DH Tools Workshop #1: Text Analysis

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A text extraction workshop delivered by Cameron Buckner on Friday, October 18th, 2012 as part of the University of Houston Digital Humanities Initiative.

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DH Tools Workshop #1: Text Analysis

  1. 1. DH TOOLSIntroduction to Text Analysis Cameron Buckner Visiting Assistant Professor Department of Philosophy cjbuckner@uh.edu
  2. 2. Our Initiative• Promote, facilitate, interact • Reading group • Tools workshops • Speaker series • Grantwriting support • Infrastructure advocacy http://www.uh.edu/class/digitalhumanities/
  3. 3. RoadmapGoal today: Analyze texts using cutting-edge analysesfrom computational psycholinguistics with an off-the-shelftool, word2word1. What can you do with text analysis?2. A little bit of theory: Semantic spaces3. BEAGLE: The holographic lexicon4. MDS: Visualizing multidimensional networks5. Examples6. Hands-on play
  4. 4. What is DH?• Computation and interpretation • The use of computational tools for the production, exploration, analysis, and dissemination of humanistic knowledge • Thread common between new and old: pattern recognition• Includes • Digitization and archiving, markup • Analysis & visualization • Search & dissemination • Pedagogy
  5. 5. Methods of Text Analysis I• Statistical analysis, information extraction, machine learning • Syntactic: word frequencies (Google n-grams), vocabulary usage, stylometry (authorship and genre), Pagerank http://www.nytimes.com/interactive/2012/09/06/us/politics/conventio n-word-counts.html
  6. 6. Methods of Text Analysis II• Semantic: tf-idf, latent semantic analysis, latent dirichlet allocation, entropy-based measures, ontologies • Aim to model relevance, semantic similarity, taxonomic relationships, object properties and relations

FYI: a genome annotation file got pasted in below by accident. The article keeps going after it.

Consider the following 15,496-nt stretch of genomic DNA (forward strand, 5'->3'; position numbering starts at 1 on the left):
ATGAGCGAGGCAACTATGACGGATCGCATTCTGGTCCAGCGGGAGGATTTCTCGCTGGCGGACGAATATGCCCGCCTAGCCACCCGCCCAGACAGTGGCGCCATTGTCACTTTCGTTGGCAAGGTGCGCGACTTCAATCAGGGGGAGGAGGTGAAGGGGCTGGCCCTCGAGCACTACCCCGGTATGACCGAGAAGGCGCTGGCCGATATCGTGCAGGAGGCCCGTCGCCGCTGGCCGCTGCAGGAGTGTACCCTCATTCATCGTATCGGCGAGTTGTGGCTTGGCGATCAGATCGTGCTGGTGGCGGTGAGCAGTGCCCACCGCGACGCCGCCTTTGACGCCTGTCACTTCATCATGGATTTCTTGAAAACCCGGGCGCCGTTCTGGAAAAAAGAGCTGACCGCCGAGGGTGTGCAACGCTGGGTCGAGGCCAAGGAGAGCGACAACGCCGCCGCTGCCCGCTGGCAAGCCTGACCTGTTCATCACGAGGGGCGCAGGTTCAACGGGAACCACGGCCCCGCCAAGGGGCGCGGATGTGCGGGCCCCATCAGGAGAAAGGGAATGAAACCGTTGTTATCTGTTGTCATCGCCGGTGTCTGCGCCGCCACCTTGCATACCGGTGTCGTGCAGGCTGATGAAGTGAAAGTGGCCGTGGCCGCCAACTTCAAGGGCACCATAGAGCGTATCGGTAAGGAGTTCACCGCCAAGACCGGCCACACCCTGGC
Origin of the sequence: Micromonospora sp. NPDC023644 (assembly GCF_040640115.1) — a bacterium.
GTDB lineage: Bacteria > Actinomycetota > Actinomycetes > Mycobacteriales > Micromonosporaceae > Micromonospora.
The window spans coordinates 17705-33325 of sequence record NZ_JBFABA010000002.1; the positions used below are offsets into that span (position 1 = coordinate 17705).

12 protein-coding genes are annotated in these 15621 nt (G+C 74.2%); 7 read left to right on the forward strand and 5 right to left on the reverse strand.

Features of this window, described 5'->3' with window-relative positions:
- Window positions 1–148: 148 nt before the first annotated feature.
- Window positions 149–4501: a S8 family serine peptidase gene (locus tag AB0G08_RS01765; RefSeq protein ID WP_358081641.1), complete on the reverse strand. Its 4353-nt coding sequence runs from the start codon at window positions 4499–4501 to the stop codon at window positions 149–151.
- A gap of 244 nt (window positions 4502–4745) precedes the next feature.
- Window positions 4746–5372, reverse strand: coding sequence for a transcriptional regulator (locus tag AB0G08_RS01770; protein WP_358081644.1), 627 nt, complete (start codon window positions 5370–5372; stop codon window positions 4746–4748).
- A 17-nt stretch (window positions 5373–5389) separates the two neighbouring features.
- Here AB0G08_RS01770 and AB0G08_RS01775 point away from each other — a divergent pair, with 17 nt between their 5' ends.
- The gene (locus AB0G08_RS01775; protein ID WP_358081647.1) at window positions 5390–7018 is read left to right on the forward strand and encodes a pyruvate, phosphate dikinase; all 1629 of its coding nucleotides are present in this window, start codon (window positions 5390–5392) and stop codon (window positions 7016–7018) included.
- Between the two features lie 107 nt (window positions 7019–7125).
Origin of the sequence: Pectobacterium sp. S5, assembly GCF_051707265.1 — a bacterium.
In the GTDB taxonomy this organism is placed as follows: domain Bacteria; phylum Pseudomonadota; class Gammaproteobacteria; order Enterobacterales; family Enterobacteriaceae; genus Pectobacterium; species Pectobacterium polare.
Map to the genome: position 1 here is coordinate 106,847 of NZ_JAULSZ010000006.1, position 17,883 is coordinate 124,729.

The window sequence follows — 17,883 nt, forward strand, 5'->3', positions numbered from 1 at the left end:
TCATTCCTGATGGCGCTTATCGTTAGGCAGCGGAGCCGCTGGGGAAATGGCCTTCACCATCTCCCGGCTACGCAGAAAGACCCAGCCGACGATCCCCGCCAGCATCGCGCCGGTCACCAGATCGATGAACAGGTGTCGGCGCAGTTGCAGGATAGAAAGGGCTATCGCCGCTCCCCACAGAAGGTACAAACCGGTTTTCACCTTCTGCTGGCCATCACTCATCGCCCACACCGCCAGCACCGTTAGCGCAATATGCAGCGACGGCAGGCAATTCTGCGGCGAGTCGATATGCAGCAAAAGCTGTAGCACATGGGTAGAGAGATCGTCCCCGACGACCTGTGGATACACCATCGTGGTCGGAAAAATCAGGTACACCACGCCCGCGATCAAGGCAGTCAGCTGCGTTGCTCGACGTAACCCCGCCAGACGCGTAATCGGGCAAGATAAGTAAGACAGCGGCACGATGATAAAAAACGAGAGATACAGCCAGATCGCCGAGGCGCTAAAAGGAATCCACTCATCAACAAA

7. 7. Reminders• Be creative and have fun, but if you want to publish…• Be principled: • Junk in, junk out • Always know assumptions required by a method • Analyses should hold up under trivial transformations of data representation • Be prepared for pragmatic design decisions • Go in with hypotheses and structured questions • Confirm with careful humanistic interpretation
  8. 8. The Mental Lexicon• A “mental dictionary” • Contains information about: • Word meaning, grammatical roles, taxonomic relations, typical properties • Behavioral indicators: recognition speed, synonymy and relevance judgments, priming, frequency effects, categorization
  9. 9. BEAGLE• A model that learns (unsupervised) a holographic mental lexicon automatically from text• History: Two approaches to semantic analysis • Co-occurrence based measures (“bag of words”, LSA, tf- idf) • Good at determining relevance, bad at determining roles and relations • Order-based measures (n-gram models, generative grammars, hidden Markov models) • Good at identifying grammatical and structural relations, bad at identifying relevance and meaning• Challenge: Can the two be combined?
  10. 10. Context + Role• Assumption: People acquire an idiosyncratic mental lexicon from patterns of co-occurrence and syntactic relationships they encounter in natural language. • “You shall know a word by both the company it keeps and how it keeps it.”• Goal: If we could build a representation of a text’s context/role distributions, we could predict the structure of a mental lexicon that produced a corpus and/or that would be produced by it • Texts as “mental fingerprints”